Nick Madaras loved soccer. Besides playing for Wilton High School in Connecticut, he served as a referee and volunteered as assistant coach for the middle-school team. So it was no surprise to those who knew Madaras that, while deployed, the Army soldier shared his passion for the sport with Iraqi children. He'd watch them kick rocks down the streets of Baqubah, because they had no soccer balls. While home on leave in July 2006, Madaras talked with his father, Bill, about sending soccer balls and equipment to Iraq so he could share them with local boys and girls.
Two months later, 19-year-old Madaras was killed by a roadside bomb while on patrol. But his plan to share soccer with Iraqi children didn't die with him.
"I didn't know the Madaras (family) at all, but when I heard about Nick's death – well, as a veteran, it's pretty touching," said Ken Dartley, a member of American Legion Post 86 in Wilton. "I went to his graveside funeral service. Afterward, in reading news accounts, I learned that Nick had been a soccer player and that he'd asked his father to send some soccer balls and equipment over to Iraq. I thought, ‘Why not try to help?'"
Dartley contacted Bill Madaras and got permission from Post 86 to put up a soccer net in front of the post – right in the center of Wilton – as a drop-off point for soccer balls to send to Iraq. That was two years ago, and since then, the "Kick for Nick"  program has collected and shipped more than 11,000 soccer balls to U.S. troops in Iraq and Afghanistan to distribute to children. Two thousand more are waiting to be shipped.
On Jan. 20-21, ESPN aired a piece on "Kick for Nick" that helped spread the word. The program has received donations from all but four U.S. states. Schools and businesses across the country are participating, too. Anyone who brought a soccer ball to a recent University of Connecticut soccer game got free admission; 1,000 soccer balls were collected. Dartley's alma mater, the University of Texas, sent him 60 balls.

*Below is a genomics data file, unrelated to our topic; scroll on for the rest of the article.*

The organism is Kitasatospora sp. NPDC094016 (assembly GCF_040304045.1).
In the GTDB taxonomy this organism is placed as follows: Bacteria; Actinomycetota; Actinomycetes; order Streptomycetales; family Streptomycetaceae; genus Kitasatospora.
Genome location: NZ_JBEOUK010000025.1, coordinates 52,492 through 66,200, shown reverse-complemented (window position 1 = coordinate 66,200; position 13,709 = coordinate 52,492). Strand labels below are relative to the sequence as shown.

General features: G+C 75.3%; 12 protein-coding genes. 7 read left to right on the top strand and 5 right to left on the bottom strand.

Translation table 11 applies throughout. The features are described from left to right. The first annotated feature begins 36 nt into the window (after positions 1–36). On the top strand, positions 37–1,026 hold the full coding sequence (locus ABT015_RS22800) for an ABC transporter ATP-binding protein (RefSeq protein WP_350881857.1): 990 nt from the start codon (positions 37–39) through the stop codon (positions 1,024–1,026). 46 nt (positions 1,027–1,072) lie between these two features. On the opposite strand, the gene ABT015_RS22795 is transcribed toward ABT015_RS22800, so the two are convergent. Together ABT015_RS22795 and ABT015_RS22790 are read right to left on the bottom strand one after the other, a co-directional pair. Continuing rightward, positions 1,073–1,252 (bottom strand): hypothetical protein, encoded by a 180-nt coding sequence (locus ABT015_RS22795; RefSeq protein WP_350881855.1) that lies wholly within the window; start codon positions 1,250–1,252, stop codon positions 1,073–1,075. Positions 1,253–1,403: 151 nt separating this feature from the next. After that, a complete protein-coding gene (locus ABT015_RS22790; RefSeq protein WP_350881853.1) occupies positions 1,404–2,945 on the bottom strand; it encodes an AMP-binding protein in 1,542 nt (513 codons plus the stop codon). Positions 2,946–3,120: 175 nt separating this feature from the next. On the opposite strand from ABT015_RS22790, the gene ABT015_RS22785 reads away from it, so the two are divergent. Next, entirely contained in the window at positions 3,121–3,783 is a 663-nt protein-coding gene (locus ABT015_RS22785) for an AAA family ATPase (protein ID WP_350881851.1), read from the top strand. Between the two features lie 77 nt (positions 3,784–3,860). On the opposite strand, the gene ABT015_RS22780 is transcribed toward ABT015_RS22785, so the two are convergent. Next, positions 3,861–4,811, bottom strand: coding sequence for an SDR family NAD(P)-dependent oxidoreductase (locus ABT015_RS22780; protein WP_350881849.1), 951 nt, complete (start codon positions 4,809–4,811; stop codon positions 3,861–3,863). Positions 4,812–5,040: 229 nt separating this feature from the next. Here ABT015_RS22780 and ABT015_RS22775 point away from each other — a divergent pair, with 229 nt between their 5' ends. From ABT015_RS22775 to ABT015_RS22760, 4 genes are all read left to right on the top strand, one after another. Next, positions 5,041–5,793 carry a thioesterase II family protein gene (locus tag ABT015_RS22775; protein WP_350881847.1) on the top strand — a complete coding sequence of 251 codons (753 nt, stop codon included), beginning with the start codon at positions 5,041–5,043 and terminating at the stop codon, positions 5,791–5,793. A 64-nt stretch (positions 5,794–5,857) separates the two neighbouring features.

"It's taken on a life of its own. It's still going," Dartley said. "I think people watched the (segment that aired on ESPN) and were moved by it. They see it's something they can do to help." Every soccer ball has "Pfc. Nick Madaras" written on it. "I proposed having his name on every ball," Dartley said. "And in every crate of soccer balls we send over is Nick's bio, which is read by a translator when the balls are handed out to the children."
"Kick for Nick" has made a difference. In the ESPN piece, Salah Farag of Karesh, Iraq, said through a translator, "We would like to say to (Nick's) family that it is true that he was killed and they lost him. But as far as we are concerned, he is present with the Iraqi children, and whenever they play soccer, they will remember him."
Gen. David Petraeus, then-commander of Multinational Force-Iraq, wrote a letter to the Madaras family applauding their work. "Your generous donations are enabling Iraqi children to play soccer, and they are tangible reminders to the Iraqi people and our troopers of the support we have from Americans like you," he said.
Tears fill Bill Madaras' eyes when he's asked what his son would think of "Kick for Nick."
"He never would have believed how something he wanted to do personally would turn out to be a huge effort," Bill said. "It's made a positive impact on the situation over there, which is what (Nick) wanted to do. Obviously a lot of people wanted to help out in some way. This wasn't isolated to Nick, but he opened the box."